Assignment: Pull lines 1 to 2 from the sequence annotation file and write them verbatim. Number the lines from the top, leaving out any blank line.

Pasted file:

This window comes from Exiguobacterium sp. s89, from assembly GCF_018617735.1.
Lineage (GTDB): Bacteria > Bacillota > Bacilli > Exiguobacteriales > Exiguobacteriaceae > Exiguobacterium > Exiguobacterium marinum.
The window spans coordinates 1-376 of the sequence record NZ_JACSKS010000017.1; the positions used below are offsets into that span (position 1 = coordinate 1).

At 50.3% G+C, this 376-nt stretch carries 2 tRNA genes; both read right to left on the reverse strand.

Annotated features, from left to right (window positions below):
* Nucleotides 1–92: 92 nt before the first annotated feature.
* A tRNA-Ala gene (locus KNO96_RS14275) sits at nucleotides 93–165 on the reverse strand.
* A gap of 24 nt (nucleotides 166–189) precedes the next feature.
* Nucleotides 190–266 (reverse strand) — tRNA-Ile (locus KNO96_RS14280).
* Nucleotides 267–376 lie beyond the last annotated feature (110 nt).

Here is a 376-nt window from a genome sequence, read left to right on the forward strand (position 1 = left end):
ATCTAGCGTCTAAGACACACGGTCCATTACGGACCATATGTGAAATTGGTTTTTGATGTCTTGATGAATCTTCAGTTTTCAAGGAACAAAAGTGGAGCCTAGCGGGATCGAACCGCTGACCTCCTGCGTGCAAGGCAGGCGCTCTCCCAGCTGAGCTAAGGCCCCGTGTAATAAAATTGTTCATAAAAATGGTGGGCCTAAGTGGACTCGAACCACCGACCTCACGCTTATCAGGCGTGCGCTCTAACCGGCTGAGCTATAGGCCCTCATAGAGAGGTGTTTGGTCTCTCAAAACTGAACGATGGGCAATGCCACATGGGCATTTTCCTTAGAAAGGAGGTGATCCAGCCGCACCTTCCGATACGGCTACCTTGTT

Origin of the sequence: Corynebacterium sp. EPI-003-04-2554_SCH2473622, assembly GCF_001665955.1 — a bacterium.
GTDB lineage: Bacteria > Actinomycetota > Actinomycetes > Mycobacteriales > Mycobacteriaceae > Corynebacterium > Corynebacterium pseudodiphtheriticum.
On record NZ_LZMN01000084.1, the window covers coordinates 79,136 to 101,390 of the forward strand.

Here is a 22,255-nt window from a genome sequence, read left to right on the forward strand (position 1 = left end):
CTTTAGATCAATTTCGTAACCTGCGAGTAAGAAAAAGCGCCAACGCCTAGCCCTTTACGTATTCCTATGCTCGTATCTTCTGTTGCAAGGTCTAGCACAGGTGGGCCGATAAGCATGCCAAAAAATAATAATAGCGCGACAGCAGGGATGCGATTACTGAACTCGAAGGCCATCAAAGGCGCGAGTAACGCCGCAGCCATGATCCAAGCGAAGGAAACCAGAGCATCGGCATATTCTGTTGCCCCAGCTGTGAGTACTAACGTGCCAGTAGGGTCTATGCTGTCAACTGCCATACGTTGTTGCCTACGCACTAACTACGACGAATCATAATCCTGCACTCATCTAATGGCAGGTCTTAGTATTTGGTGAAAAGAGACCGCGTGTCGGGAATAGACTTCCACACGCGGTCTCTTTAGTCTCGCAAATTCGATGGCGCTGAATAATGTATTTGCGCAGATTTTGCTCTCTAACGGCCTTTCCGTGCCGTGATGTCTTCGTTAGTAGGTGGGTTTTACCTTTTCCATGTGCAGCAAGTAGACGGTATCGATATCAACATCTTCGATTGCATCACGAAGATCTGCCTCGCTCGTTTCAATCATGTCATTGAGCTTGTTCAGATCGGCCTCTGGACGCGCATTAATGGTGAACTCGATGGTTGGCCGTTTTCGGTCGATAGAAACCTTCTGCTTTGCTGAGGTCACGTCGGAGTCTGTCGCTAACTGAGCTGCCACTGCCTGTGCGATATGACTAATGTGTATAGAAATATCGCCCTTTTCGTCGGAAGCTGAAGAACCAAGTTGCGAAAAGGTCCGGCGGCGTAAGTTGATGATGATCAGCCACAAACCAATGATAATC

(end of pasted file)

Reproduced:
This window comes from Exiguobacterium sp. s89, from assembly GCF_018617735.1.
Lineage (GTDB): Bacteria > Bacillota > Bacilli > Exiguobacteriales > Exiguobacteriaceae > Exiguobacterium > Exiguobacterium marinum.